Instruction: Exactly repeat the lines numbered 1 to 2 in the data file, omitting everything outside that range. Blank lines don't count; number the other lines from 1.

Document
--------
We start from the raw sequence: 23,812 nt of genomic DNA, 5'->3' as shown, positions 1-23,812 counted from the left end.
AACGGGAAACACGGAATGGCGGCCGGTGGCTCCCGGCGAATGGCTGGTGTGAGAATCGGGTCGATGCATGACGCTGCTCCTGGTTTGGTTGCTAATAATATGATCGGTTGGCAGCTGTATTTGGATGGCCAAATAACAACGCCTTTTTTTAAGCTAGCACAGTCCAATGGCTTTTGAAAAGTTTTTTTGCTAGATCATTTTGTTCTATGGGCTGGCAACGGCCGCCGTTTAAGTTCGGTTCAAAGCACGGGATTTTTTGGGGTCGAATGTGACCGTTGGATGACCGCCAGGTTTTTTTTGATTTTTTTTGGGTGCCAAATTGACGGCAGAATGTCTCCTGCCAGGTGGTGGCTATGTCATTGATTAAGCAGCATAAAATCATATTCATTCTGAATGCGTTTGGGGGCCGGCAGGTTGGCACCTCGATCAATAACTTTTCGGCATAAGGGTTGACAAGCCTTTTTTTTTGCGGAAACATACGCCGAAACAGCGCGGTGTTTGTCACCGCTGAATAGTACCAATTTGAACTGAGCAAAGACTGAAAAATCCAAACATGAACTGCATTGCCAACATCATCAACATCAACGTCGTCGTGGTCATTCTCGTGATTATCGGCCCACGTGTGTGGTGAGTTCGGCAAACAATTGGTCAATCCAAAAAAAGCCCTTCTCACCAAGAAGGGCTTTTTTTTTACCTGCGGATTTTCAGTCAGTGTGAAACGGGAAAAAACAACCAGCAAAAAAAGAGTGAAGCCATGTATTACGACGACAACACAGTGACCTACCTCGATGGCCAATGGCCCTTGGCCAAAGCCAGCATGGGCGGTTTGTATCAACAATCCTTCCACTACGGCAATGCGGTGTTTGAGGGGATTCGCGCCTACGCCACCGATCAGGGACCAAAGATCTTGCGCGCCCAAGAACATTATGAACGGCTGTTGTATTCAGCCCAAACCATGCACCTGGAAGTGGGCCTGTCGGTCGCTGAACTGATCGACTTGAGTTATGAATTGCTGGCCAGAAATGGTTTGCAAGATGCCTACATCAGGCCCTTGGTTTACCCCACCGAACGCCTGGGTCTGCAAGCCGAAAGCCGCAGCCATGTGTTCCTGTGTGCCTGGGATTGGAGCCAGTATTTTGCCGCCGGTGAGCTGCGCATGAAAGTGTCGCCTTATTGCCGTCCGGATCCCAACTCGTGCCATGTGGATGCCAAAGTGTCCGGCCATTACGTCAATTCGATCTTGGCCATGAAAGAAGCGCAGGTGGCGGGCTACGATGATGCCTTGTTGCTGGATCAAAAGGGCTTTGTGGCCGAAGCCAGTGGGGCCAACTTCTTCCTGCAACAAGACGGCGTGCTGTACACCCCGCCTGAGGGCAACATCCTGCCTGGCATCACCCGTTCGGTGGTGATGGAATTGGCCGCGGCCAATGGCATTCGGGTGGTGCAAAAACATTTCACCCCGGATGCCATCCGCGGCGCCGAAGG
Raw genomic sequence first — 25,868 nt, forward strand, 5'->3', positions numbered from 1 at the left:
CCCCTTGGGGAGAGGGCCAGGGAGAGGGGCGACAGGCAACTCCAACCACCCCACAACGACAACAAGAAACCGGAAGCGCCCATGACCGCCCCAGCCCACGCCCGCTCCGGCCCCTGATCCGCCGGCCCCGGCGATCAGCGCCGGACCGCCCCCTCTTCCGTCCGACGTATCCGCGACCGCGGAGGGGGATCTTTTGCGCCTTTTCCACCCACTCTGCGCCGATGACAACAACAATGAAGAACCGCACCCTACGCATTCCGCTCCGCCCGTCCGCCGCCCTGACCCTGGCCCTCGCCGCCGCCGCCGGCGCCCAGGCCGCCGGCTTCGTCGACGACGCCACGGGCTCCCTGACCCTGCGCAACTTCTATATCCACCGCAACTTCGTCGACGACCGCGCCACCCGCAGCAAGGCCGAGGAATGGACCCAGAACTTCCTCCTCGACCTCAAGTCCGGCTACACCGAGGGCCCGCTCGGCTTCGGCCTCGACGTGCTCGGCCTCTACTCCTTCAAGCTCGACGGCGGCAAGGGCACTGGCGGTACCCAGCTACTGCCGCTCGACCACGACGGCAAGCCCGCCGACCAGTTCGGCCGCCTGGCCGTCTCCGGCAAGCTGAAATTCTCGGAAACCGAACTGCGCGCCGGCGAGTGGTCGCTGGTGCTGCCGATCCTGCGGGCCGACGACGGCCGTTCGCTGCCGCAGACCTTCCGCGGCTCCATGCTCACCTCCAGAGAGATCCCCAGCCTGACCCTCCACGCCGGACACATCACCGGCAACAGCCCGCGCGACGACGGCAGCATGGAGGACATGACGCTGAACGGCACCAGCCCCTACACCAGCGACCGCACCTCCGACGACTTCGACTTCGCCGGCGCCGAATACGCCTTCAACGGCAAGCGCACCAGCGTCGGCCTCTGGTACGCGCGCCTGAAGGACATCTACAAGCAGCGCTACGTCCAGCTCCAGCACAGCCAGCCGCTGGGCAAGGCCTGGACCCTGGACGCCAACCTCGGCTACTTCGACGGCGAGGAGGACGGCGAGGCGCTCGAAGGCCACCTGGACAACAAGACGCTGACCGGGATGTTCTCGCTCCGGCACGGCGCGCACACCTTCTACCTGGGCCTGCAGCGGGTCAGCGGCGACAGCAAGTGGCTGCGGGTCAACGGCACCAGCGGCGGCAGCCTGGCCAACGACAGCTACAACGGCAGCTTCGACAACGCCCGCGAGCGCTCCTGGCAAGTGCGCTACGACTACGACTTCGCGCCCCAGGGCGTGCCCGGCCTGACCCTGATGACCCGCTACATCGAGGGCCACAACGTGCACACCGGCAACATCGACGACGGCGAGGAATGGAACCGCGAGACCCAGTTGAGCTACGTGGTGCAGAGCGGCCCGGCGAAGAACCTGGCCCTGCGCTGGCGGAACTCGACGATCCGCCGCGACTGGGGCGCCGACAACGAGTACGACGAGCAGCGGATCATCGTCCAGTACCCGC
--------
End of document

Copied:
We start from the raw sequence: 23,812 nt of genomic DNA, 5'->3' as shown, positions 1-23,812 counted from the left end.
AACGGGAAACACGGAATGGCGGCCGGTGGCTCCCGGCGAATGGCTGGTGTGAGAATCGGGTCGATGCATGACGCTGCTCCTGGTTTGGTTGCTAATAATATGATCGGTTGGCAGCTGTATTTGGATGGCCAAATAACAACGCCTTTTTTTAAGCTAGCACAGTCCAATGGCTTTTGAAAAGTTTTTTTGCTAGATCATTTTGTTCTATGGGCTGGCAACGGCCGCCGTTTAAGTTCGGTTCAAAGCACGGGATTTTTTGGGGTCGAATGTGACCGTTGGATGACCGCCAGGTTTTTTTTGATTTTTTTTGGGTGCCAAATTGACGGCAGAATGTCTCCTGCCAGGTGGTGGCTATGTCATTGATTAAGCAGCATAAAATCATATTCATTCTGAATGCGTTTGGGGGCCGGCAGGTTGGCACCTCGATCAATAACTTTTCGGCATAAGGGTTGACAAGCCTTTTTTTTTGCGGAAACATACGCCGAAACAGCGCGGTGTTTGTCACCGCTGAATAGTACCAATTTGAACTGAGCAAAGACTGAAAAATCCAAACATGAACTGCATTGCCAACATCATCAACATCAACGTCGTCGTGGTCATTCTCGTGATTATCGGCCCACGTGTGTGGTGAGTTCGGCAAACAATTGGTCAATCCAAAAAAAGCCCTTCTCACCAAGAAGGGCTTTTTTTTTACCTGCGGATTTTCAGTCAGTGTGAAACGGGAAAAAACAACCAGCAAAAAAAGAGTGAAGCCATGTATTACGACGACAACACAGTGACCTACCTCGATGGCCAATGGCCCTTGGCCAAAGCCAGCATGGGCGGTTTGTATCAACAATCCTTCCACTACGGCAATGCGGTGTTTGAGGGGATTCGCGCCTACGCCACCGATCAGGGACCAAAGATCTTGCGCGCCCAAGAACATTATGAACGGCTGTTGTATTCAGCCCAAACCATGCACCTGGAAGTGGGCCTGTCGGTCGCTGAACTGATCGACTTGAGTTATGAATTGCTGGCCAGAAATGGTTTGCAAGATGCCTACATCAGGCCCTTGGTTTACCCCACCGAACGCCTGGGTCTGCAAGCCGAAAGCCGCAGCCATGTGTTCCTGTGTGCCTGGGATTGGAGCCAGTATTTTGCCGCCGGTGAGCTGCGCATGAAAGTGTCGCCTTATTGCCGTCCGGATCCCAACTCGTGCCATGTGGATGCCAAAGTGTCCGGCCATTACGTCAATTCGATCTTGGCCATGAAAGAAGCGCAGGTGGCGGGCTACGATGATGCCTTGTTGCTGGATCAAAAGGGCTTTGTGGCCGAAGCCAGTGGGGCCAACTTCTTCCTGCAACAAGACGGCGTGCTGTACACCCCGCCTGAGGGCAACATCCTGCCTGGCATCACCCGTTCGGTGGTGATGGAATTGGCCGCGGCCAATGGCATTCGGGTGGTGCAAAAACATTTCACCCCGGATGCCATCCGCGGCGCCGAAGG